Now Playing

Environmental Report: Spare the Air—or the Diner?

The environmental impact of wood-fired ovens.

“Exposure to all particulate matter is a health concern,” says Karen Magliano, assistant division chief of air quality planning and science for the Air Resources Board. Though restaurant smoke is a contributor to air pollution, the ARB doesn’t view it as a major concern.

Indoor exposure, however, is different. Peggy Jenkins, manager of the ARB’s indoor air quality program, says that even a restaurant with a good ventilation system can cause issues. “Workers would be the most impacted, but patrons who are there for an hour or two near the flame-burning activity can have pretty high exposure, too.” In other words, as alluring as the fire is, it might be wise to sit just a bit farther away. That, or inhale your dinner quickly.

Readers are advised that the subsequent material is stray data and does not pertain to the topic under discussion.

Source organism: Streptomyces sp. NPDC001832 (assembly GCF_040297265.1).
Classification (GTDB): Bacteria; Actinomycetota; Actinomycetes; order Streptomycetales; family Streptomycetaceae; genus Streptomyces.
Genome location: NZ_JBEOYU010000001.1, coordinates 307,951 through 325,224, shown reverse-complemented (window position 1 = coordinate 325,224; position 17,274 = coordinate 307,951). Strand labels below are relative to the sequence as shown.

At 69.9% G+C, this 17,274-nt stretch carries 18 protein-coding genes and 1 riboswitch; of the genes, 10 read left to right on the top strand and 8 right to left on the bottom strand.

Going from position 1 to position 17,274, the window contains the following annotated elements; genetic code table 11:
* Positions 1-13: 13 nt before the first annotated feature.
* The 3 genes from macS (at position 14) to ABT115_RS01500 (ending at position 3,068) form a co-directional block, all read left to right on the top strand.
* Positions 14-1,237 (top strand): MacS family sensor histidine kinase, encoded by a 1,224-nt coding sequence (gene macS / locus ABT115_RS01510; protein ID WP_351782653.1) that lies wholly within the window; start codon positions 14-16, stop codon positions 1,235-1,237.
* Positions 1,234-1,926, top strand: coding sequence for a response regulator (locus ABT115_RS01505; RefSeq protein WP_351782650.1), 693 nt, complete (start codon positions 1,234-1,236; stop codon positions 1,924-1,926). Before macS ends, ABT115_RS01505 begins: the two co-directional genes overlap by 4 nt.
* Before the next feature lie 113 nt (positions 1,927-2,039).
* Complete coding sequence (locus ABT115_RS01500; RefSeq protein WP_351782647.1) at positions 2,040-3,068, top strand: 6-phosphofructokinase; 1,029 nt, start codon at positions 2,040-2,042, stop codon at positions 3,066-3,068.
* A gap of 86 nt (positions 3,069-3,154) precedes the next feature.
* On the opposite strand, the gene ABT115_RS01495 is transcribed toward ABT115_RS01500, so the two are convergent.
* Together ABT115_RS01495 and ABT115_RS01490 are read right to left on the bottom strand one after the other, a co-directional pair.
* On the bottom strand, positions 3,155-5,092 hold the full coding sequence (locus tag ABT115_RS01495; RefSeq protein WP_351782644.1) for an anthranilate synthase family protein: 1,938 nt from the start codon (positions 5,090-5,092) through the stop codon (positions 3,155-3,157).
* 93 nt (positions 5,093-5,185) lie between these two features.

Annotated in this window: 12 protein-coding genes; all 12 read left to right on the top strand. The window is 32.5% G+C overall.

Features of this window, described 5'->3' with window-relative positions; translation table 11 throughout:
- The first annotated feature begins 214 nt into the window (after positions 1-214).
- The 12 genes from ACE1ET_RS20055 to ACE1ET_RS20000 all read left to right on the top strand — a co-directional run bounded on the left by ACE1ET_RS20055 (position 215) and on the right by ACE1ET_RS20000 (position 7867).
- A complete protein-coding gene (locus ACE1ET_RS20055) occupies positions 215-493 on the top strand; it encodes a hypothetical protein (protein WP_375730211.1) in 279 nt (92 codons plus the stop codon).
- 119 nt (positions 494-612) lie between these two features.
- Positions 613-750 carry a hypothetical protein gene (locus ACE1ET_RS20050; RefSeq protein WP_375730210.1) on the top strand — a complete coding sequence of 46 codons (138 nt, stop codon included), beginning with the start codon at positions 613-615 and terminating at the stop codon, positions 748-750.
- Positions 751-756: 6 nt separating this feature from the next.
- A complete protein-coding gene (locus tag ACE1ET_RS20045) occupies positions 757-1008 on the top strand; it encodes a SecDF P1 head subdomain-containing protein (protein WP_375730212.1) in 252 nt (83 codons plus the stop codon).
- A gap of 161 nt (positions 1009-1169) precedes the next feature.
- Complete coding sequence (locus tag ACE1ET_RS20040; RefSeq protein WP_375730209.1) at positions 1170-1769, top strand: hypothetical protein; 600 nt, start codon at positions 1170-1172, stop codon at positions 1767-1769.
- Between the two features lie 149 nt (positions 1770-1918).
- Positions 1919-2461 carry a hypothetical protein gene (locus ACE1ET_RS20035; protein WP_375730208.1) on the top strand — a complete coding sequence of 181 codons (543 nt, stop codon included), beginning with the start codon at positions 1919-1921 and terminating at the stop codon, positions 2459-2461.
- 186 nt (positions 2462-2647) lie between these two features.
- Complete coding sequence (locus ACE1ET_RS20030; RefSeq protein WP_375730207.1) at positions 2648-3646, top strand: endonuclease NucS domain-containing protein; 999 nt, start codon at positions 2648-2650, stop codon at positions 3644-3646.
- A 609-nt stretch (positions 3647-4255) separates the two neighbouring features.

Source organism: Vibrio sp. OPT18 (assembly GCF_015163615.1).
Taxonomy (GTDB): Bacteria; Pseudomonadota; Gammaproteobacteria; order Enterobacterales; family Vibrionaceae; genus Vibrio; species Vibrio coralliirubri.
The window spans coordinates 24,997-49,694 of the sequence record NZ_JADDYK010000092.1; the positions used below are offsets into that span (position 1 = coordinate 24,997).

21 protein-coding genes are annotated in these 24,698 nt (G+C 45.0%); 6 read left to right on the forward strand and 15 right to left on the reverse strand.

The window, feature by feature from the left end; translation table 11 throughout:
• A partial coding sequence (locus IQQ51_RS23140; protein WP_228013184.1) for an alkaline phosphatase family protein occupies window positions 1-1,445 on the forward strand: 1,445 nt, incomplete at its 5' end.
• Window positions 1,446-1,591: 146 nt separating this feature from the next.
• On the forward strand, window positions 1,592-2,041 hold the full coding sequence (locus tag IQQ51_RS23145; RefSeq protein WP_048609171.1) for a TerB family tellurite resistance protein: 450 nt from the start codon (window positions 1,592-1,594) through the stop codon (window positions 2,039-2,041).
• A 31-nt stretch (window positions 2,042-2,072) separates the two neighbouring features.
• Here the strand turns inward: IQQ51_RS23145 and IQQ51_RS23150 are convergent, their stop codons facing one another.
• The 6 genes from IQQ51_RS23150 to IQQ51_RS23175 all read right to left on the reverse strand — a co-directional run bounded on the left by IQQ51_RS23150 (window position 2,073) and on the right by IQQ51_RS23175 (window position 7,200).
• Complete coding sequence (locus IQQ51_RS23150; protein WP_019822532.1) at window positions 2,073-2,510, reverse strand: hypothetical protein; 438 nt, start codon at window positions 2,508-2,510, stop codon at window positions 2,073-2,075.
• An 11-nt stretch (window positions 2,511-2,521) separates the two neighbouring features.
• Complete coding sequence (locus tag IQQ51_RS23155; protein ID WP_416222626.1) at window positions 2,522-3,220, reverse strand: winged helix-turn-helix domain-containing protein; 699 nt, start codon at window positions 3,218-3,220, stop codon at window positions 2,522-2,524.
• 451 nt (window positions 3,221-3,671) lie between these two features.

Read more: 
Porno for Food Pyros 
Five Ways to Cook With an Inferno  
Equipment: The It Grill
Three Steps to Becoming a Fire Tamer 
Know Your Wood
What to Drink With Your Smoke and Char



Originally published in the March issue of San Francisco

Have feedback? Email us at
Email Rebecca Flint Marx at
Follow us on Twitter @sanfranmag
Follow Rebecca Flint Marx @EdibleComplex